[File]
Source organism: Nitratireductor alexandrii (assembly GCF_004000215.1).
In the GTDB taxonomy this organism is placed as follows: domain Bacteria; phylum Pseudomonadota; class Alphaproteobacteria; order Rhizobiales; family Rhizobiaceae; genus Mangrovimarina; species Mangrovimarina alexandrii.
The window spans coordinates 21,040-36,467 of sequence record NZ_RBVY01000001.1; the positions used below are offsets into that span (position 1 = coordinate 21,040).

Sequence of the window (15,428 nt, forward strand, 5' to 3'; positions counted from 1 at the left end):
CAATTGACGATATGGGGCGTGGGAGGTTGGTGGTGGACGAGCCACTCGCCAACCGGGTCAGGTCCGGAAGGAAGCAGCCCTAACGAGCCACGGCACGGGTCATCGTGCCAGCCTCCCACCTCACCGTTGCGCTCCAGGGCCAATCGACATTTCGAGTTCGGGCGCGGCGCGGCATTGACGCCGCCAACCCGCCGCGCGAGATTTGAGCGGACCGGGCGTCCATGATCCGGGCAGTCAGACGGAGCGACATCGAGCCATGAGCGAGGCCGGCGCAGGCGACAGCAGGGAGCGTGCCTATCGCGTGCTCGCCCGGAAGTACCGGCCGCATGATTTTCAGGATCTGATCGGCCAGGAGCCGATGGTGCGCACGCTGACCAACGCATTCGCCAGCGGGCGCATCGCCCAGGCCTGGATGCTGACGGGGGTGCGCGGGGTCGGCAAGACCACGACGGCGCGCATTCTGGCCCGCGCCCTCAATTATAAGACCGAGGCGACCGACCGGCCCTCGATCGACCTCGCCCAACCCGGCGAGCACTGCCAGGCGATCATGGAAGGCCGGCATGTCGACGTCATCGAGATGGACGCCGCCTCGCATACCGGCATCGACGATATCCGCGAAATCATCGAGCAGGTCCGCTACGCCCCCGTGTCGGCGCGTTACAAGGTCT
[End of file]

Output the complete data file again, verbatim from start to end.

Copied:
Source organism: Nitratireductor alexandrii (assembly GCF_004000215.1).
In the GTDB taxonomy this organism is placed as follows: domain Bacteria; phylum Pseudomonadota; class Alphaproteobacteria; order Rhizobiales; family Rhizobiaceae; genus Mangrovimarina; species Mangrovimarina alexandrii.
The window spans coordinates 21,040-36,467 of sequence record NZ_RBVY01000001.1; the positions used below are offsets into that span (position 1 = coordinate 21,040).

Sequence of the window (15,428 nt, forward strand, 5' to 3'; positions counted from 1 at the left end):
CAATTGACGATATGGGGCGTGGGAGGTTGGTGGTGGACGAGCCACTCGCCAACCGGGTCAGGTCCGGAAGGAAGCAGCCCTAACGAGCCACGGCACGGGTCATCGTGCCAGCCTCCCACCTCACCGTTGCGCTCCAGGGCCAATCGACATTTCGAGTTCGGGCGCGGCGCGGCATTGACGCCGCCAACCCGCCGCGCGAGATTTGAGCGGACCGGGCGTCCATGATCCGGGCAGTCAGACGGAGCGACATCGAGCCATGAGCGAGGCCGGCGCAGGCGACAGCAGGGAGCGTGCCTATCGCGTGCTCGCCCGGAAGTACCGGCCGCATGATTTTCAGGATCTGATCGGCCAGGAGCCGATGGTGCGCACGCTGACCAACGCATTCGCCAGCGGGCGCATCGCCCAGGCCTGGATGCTGACGGGGGTGCGCGGGGTCGGCAAGACCACGACGGCGCGCATTCTGGCCCGCGCCCTCAATTATAAGACCGAGGCGACCGACCGGCCCTCGATCGACCTCGCCCAACCCGGCGAGCACTGCCAGGCGATCATGGAAGGCCGGCATGTCGACGTCATCGAGATGGACGCCGCCTCGCATACCGGCATCGACGATATCCGCGAAATCATCGAGCAGGTCCGCTACGCCCCCGTGTCGGCGCGTTACAAGGTCT